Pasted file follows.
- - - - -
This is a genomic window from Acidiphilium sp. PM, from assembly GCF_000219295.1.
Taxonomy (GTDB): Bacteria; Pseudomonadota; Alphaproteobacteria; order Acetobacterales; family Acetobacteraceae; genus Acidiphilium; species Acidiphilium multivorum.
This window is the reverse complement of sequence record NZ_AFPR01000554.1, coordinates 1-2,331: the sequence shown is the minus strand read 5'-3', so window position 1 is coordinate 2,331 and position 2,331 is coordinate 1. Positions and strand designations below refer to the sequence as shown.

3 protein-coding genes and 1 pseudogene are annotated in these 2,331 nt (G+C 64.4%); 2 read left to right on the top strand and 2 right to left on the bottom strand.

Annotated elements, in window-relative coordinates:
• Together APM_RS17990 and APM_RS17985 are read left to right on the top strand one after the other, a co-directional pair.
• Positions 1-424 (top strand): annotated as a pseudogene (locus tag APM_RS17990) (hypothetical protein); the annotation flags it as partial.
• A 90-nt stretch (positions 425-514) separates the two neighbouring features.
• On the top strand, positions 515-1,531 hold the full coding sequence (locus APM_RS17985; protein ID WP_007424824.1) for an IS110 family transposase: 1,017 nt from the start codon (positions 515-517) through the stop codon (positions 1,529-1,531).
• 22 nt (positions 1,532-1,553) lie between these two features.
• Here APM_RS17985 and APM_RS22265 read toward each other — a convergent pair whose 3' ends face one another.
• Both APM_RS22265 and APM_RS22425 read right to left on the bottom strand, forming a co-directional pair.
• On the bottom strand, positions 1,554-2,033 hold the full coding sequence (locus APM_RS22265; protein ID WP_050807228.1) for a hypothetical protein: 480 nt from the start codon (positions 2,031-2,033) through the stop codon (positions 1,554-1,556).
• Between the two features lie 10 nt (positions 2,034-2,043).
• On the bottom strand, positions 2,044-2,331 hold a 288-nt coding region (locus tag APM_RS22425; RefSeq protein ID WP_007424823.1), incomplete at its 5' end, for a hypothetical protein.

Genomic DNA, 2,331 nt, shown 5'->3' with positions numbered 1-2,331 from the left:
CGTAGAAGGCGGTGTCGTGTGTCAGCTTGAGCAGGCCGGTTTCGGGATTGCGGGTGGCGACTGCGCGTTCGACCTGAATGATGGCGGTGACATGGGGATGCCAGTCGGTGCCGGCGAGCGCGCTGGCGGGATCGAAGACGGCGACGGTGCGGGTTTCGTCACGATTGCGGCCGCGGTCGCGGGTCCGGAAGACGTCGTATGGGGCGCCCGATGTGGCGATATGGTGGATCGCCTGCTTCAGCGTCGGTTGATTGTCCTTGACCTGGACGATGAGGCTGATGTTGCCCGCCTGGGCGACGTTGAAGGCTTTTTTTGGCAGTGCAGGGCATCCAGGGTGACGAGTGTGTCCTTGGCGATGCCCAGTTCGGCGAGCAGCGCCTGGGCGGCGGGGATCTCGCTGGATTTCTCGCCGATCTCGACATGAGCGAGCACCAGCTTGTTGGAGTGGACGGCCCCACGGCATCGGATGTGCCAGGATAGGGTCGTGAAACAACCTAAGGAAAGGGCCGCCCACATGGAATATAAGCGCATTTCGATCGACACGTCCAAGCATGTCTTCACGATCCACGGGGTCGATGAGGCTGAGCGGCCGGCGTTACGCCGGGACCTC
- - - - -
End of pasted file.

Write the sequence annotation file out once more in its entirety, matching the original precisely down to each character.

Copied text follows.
This is a genomic window from Acidiphilium sp. PM, from assembly GCF_000219295.1.
Taxonomy (GTDB): Bacteria; Pseudomonadota; Alphaproteobacteria; order Acetobacterales; family Acetobacteraceae; genus Acidiphilium; species Acidiphilium multivorum.
This window is the reverse complement of sequence record NZ_AFPR01000554.1, coordinates 1-2,331: the sequence shown is the minus strand read 5'-3', so window position 1 is coordinate 2,331 and position 2,331 is coordinate 1. Positions and strand designations below refer to the sequence as shown.

3 protein-coding genes and 1 pseudogene are annotated in these 2,331 nt (G+C 64.4%); 2 read left to right on the top strand and 2 right to left on the bottom strand.

Annotated elements, in window-relative coordinates:
• Together APM_RS17990 and APM_RS17985 are read left to right on the top strand one after the other, a co-directional pair.
• Positions 1-424 (top strand): annotated as a pseudogene (locus tag APM_RS17990) (hypothetical protein); the annotation flags it as partial.
• A 90-nt stretch (positions 425-514) separates the two neighbouring features.
• On the top strand, positions 515-1,531 hold the full coding sequence (locus APM_RS17985; protein ID WP_007424824.1) for an IS110 family transposase: 1,017 nt from the start codon (positions 515-517) through the stop codon (positions 1,529-1,531).
• 22 nt (positions 1,532-1,553) lie between these two features.
• Here APM_RS17985 and APM_RS22265 read toward each other — a convergent pair whose 3' ends face one another.
• Both APM_RS22265 and APM_RS22425 read right to left on the bottom strand, forming a co-directional pair.
• On the bottom strand, positions 1,554-2,033 hold the full coding sequence (locus APM_RS22265; protein ID WP_050807228.1) for a hypothetical protein: 480 nt from the start codon (positions 2,031-2,033) through the stop codon (positions 1,554-1,556).
• Between the two features lie 10 nt (positions 2,034-2,043).
• On the bottom strand, positions 2,044-2,331 hold a 288-nt coding region (locus tag APM_RS22425; RefSeq protein ID WP_007424823.1), incomplete at its 5' end, for a hypothetical protein.

Genomic DNA, 2,331 nt, shown 5'->3' with positions numbered 1-2,331 from the left:
CGTAGAAGGCGGTGTCGTGTGTCAGCTTGAGCAGGCCGGTTTCGGGATTGCGGGTGGCGACTGCGCGTTCGACCTGAATGATGGCGGTGACATGGGGATGCCAGTCGGTGCCGGCGAGCGCGCTGGCGGGATCGAAGACGGCGACGGTGCGGGTTTCGTCACGATTGCGGCCGCGGTCGCGGGTCCGGAAGACGTCGTATGGGGCGCCCGATGTGGCGATATGGTGGATCGCCTGCTTCAGCGTCGGTTGATTGTCCTTGACCTGGACGATGAGGCTGATGTTGCCCGCCTGGGCGACGTTGAAGGCTTTTTTTGGCAGTGCAGGGCATCCAGGGTGACGAGTGTGTCCTTGGCGATGCCCAGTTCGGCGAGCAGCGCCTGGGCGGCGGGGATCTCGCTGGATTTCTCGCCGATCTCGACATGAGCGAGCACCAGCTTGTTGGAGTGGACGGCCCCACGGCATCGGATGTGCCAGGATAGGGTCGTGAAACAACCTAAGGAAAGGGCCGCCCACATGGAATATAAGCGCATTTCGATCGACACGTCCAAGCATGTCTTCACGATCCACGGGGTCGATGAGGCTGAGCGGCCGGCGTTACGCCGGGACCTC